Last edited by abnrmal91; 17-Jun-12 at 11:17 PM.
At that rate of increase, current numbers would exceed 150,000 in the NT and they could be expected to increase by more than 9,000 this year alone. Still concerned of a cull of 50?
A medical treatment has affected this part of my memory so I am not sure if I have it right. Please correct me if you know otherwise. My understanding is that crocs were getting to sufficient size and numbers on a lot of stations that they were starting to account for significant stock losses. Although they are not supposed to, the station owners were shooting them and this became evident and aan issue. In order to get rid of them on a more permanent basis, they took to doing things like dropping a few sticks of jelly into the billabong or water hole in the river and blew the crap out of everything. I think a billabong was filled in with a font-end loader or possibly pumped dry. The idea of the hunting bounty was to make it worth the station owners while to maintain the environment for the crocs by paying for stock losses and some. What I am certain of is that the motivation was to provide an incentive to maintain the environment in which crocs currently live.Everything has its beauty, but not everyone sees it. [Confucius]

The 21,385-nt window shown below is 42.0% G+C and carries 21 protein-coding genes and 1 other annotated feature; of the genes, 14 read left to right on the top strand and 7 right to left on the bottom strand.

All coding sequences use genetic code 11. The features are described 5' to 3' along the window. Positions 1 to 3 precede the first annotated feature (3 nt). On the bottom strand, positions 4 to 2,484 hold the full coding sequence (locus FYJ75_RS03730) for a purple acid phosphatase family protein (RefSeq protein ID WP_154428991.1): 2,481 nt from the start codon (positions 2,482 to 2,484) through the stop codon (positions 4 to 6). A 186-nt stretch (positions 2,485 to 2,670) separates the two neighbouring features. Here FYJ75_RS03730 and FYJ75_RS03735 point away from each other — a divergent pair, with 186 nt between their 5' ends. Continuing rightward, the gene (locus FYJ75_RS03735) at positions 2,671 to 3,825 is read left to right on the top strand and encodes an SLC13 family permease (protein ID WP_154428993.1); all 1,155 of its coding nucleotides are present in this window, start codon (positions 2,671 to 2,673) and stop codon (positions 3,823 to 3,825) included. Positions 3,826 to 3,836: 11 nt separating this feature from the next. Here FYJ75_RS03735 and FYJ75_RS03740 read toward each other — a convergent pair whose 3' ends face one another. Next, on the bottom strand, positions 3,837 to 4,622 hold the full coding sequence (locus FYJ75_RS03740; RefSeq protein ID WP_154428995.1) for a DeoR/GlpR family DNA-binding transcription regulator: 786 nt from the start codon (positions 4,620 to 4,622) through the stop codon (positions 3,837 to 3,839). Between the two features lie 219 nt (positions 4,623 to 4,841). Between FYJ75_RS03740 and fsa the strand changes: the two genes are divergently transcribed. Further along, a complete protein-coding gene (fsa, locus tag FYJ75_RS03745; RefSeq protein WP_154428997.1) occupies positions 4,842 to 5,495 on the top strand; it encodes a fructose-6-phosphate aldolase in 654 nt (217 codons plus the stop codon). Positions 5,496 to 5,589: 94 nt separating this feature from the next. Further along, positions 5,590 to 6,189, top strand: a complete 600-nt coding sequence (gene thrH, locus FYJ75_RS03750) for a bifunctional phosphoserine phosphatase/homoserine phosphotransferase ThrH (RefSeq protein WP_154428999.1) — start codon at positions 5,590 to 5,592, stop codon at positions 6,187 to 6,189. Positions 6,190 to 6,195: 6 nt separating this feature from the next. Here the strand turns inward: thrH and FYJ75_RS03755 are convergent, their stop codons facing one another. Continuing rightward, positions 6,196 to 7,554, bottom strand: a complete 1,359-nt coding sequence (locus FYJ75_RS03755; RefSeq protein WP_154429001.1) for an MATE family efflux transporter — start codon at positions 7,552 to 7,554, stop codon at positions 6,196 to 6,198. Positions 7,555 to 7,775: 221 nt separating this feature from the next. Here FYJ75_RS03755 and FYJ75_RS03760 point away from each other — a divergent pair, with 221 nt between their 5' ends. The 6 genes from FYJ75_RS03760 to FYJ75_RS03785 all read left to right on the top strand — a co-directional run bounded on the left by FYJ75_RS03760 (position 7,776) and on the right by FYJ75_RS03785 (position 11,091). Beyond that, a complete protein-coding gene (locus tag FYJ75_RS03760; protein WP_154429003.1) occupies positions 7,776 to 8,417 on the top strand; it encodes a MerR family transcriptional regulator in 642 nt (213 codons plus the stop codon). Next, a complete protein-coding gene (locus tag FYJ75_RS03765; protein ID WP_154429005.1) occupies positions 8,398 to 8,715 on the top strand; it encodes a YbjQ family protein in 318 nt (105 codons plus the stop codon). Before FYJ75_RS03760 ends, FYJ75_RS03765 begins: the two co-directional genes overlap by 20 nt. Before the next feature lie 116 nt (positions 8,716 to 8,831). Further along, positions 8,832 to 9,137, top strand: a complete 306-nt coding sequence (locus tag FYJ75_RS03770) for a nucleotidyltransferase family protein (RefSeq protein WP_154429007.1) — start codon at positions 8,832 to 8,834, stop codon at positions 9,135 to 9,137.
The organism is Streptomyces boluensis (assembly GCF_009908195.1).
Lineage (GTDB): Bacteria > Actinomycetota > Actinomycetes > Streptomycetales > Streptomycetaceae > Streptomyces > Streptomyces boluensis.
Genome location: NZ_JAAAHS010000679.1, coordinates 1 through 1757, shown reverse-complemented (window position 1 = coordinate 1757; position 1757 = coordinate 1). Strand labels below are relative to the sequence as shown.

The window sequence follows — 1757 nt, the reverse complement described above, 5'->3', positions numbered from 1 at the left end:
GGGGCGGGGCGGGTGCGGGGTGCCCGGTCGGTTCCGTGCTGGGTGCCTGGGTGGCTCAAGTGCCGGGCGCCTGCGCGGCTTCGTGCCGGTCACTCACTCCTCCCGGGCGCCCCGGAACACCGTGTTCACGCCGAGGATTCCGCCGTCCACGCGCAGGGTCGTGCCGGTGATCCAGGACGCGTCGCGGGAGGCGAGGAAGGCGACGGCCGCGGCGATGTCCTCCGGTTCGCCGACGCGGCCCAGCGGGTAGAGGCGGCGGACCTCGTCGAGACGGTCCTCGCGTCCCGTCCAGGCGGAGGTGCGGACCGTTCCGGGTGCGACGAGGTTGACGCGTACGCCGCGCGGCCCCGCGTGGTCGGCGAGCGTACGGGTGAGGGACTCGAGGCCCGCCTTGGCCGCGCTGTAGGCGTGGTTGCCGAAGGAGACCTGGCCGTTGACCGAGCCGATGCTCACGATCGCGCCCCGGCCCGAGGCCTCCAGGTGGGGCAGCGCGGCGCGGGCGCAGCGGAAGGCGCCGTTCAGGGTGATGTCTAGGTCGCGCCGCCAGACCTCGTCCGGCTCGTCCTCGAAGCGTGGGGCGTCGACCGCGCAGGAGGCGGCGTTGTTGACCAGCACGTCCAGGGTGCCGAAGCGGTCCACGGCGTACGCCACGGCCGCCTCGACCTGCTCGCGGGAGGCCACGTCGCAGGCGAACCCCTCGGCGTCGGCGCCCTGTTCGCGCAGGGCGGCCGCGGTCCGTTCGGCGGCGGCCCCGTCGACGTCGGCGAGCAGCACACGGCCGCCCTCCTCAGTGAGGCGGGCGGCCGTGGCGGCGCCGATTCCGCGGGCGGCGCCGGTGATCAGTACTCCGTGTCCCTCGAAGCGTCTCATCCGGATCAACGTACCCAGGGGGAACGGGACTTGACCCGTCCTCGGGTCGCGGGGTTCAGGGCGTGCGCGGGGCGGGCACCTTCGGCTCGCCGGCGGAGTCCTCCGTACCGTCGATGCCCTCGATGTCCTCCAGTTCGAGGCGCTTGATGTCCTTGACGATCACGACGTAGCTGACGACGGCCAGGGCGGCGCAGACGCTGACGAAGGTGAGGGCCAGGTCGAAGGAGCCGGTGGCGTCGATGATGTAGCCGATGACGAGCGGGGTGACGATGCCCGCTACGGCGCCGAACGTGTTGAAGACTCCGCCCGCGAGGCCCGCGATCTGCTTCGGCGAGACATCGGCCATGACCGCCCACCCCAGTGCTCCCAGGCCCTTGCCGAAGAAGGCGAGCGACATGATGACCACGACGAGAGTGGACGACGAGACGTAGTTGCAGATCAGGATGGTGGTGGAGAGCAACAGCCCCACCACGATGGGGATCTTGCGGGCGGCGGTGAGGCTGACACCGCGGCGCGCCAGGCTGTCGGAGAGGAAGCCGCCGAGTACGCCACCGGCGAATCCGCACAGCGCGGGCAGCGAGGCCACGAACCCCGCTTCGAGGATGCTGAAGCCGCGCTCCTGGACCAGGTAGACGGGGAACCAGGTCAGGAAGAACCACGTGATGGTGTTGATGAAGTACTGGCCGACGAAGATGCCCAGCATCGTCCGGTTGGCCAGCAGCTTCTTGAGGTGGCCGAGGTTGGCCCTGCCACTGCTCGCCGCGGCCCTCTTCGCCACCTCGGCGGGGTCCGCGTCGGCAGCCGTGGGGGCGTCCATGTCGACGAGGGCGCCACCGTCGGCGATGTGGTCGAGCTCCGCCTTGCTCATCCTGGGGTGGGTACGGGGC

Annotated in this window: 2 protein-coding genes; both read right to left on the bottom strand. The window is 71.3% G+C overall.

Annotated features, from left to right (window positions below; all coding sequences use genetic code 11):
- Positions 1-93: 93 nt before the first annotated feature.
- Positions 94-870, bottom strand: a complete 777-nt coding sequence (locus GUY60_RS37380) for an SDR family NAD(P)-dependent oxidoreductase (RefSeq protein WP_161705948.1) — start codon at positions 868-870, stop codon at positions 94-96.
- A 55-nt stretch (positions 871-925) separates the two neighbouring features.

Some more stats from NRETAS.
Just how many Crocs are captured in populated areas in the NT?
How many of these are actually relocated and not slaughtered anyway?
50 Crocs a year...... oh yeah, that's gonna decimate em for sure............ I better get out there somewhere and see them in the wild within the next couple of million years or I'll miss out.
Have a look on a map and see how many of these captures in rivers equate to them being in Darwin Harbour per year. But hey, it's easy to be an expert when it's not in your back yard.
Crocodile Captures - NRETAS Internet Site“The Cops said my dog was chasing a kid down the road on a bike and I said rubbish, he doesn't even own a bike.”.
1 B/G Jungle (F), 2 Darwins (Albino F and 100% Het M), 2 Coastals (M&F), 1 BHP (F)
Thanks for that NTNed. And to think... I have been swimming in the Katherine River at night. Not any more!
Those in the Katherine River certainly are a long way inland. I was dubious about a fella telling me they regularly cleared the crocs out of Berry Springs so that tourists can swim. I can see I did him an injustice.
You can only imagine how many there are out in the gulf country.Everything has its beauty, but not everyone sees it. [Confucius]